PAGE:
- Git treats branches and tags as first-class citizens. They are attributes of the repository. Git can easily give you a list of branches in one single git branch command. Coming from the world of Subversion, where branches and tags are tenuously related to trunk, I have to say this is refreshing. I almost said “Of course! It should be this way!”
- Subversion makes you organize your branches and tags by paths. Git, following from the above, does not. I’ve never much liked having to babysit the Subversion repository hierarchy, even though it is extremely malleable.
- Going in, I was not aware who authored Git. After I typed out a few commands, I joked to myself that it seemed made for Linux command-line lovers. Spot on.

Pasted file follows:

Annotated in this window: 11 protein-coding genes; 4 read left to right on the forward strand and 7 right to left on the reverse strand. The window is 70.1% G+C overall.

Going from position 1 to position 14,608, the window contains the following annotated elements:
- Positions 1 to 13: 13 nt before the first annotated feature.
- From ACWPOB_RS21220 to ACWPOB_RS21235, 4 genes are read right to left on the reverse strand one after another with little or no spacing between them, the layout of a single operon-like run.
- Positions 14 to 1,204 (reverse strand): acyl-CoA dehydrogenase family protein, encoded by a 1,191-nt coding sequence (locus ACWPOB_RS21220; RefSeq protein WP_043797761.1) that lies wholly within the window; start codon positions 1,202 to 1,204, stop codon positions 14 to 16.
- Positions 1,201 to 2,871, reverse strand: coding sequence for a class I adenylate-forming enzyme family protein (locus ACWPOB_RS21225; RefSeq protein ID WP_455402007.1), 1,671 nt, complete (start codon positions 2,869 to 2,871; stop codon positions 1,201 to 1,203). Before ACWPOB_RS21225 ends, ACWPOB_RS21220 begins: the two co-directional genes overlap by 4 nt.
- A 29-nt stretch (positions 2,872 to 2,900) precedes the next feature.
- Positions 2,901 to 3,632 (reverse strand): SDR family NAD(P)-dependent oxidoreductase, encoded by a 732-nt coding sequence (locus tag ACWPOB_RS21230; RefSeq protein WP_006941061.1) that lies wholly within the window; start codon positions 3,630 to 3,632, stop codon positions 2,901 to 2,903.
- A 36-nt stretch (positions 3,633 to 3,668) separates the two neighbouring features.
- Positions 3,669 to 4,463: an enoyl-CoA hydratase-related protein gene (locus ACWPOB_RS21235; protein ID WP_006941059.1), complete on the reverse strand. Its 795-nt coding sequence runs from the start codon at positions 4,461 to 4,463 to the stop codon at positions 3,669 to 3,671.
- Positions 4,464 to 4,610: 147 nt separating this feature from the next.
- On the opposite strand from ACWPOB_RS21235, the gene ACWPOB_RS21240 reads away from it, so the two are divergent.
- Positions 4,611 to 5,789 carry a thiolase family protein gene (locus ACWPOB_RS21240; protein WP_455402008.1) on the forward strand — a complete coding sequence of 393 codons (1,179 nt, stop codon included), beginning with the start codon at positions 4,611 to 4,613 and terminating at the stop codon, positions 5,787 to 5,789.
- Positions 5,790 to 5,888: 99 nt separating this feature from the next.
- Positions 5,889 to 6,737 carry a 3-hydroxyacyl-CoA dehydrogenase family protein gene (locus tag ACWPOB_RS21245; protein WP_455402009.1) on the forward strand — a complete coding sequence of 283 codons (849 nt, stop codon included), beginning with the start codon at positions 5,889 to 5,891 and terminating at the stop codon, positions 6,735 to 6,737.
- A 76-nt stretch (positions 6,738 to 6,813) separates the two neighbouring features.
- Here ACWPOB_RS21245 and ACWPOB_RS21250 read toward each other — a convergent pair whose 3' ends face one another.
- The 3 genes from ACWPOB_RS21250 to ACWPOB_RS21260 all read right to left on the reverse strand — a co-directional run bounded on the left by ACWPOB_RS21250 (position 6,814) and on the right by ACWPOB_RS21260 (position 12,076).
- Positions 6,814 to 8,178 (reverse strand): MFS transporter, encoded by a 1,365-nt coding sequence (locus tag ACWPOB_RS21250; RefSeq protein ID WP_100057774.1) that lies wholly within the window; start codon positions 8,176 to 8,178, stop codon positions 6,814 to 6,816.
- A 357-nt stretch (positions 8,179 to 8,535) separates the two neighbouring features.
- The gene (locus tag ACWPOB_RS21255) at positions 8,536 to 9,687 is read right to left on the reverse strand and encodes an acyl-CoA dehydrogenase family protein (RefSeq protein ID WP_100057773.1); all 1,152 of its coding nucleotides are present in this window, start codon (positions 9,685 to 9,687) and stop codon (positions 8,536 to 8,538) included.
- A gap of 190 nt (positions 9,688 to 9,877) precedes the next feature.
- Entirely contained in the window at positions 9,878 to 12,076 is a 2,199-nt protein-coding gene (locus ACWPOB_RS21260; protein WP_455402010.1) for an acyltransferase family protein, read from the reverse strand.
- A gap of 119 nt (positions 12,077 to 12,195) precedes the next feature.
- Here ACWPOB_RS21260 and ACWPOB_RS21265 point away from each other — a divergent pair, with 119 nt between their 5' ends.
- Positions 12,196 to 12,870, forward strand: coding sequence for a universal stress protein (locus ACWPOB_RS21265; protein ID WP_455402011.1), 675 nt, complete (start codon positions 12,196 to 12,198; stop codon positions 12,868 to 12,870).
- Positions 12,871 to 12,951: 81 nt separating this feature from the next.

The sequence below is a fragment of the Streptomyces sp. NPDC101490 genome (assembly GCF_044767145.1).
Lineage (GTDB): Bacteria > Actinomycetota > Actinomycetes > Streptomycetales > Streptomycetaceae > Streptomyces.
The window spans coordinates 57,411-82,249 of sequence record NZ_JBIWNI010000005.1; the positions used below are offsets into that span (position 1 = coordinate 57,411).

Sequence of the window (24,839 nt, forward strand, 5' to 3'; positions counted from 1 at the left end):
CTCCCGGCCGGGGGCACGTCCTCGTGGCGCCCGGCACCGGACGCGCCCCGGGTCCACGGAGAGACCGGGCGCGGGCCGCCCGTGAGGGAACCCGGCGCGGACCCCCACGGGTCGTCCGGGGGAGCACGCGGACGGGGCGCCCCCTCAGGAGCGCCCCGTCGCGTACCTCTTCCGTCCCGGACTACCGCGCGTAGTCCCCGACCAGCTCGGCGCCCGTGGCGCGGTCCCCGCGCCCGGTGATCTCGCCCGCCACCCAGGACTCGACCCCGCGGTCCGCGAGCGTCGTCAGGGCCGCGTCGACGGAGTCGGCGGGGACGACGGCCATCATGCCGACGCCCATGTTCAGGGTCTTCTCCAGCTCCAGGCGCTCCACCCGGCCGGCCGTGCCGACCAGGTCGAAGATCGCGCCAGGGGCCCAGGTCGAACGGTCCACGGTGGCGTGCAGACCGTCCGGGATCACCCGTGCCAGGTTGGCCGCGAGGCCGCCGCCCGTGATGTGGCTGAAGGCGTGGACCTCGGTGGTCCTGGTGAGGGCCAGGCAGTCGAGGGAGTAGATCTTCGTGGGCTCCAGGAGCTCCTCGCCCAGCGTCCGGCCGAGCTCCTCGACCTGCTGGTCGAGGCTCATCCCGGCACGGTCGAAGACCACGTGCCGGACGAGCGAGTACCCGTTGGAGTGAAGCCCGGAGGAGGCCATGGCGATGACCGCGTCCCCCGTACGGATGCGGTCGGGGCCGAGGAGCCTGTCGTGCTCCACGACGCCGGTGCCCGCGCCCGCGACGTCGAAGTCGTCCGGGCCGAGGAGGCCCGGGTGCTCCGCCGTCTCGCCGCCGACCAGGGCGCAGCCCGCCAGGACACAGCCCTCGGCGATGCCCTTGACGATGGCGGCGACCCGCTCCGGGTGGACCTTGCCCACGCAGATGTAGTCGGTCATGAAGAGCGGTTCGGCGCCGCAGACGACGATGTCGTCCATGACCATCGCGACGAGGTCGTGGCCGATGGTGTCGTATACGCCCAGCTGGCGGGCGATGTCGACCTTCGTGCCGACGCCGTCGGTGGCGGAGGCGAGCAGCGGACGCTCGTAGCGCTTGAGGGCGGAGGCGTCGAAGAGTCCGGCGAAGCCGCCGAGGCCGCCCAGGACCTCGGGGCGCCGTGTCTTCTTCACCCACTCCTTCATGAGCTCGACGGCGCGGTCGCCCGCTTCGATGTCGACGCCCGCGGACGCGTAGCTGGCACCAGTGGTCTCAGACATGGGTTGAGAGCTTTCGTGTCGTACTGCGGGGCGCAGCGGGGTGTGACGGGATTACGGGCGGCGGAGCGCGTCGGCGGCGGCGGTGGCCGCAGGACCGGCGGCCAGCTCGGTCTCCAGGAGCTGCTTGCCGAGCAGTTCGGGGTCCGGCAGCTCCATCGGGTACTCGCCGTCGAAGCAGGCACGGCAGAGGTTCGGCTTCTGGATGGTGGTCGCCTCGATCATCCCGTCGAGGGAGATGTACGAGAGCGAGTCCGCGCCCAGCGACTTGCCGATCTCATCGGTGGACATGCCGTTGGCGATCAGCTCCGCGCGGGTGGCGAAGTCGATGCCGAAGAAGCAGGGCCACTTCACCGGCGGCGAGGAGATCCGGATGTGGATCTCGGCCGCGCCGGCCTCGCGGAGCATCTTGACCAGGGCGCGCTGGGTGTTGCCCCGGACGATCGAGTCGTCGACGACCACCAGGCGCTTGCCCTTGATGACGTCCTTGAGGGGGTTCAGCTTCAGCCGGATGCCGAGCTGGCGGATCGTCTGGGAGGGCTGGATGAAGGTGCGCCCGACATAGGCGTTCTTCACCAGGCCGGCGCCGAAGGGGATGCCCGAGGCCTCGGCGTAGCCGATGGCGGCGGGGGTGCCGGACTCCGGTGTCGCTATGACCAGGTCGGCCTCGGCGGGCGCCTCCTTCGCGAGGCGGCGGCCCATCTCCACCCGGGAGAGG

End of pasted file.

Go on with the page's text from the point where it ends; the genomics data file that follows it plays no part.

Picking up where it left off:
- Git operates on file contents rather than files. It knows when code moves from one file to another. It knows when code is duplicated. It doesn’t balk at files being renamed or moved. If you frequently refactor your code, this should produce at least one little tear of joy in your eyes.
- I wonder how well Redmine, Jenkins, and other heavily-VCS based systems work with Git. I’ll have to find out.
- Perhaps it’s just this book, but I think I’m seeing inconsistencies in naming. For example: staging, cache, and index. Are they the same? Are they different? How do they relate? I’m not satisfied the book isn’t confusing me. It could be my fault, though.
- Those familiar with Subversion may see the .git directory as an analogue to .svn. It’s not; the .git directory is the repository.
Incomplete Thoughts on Git
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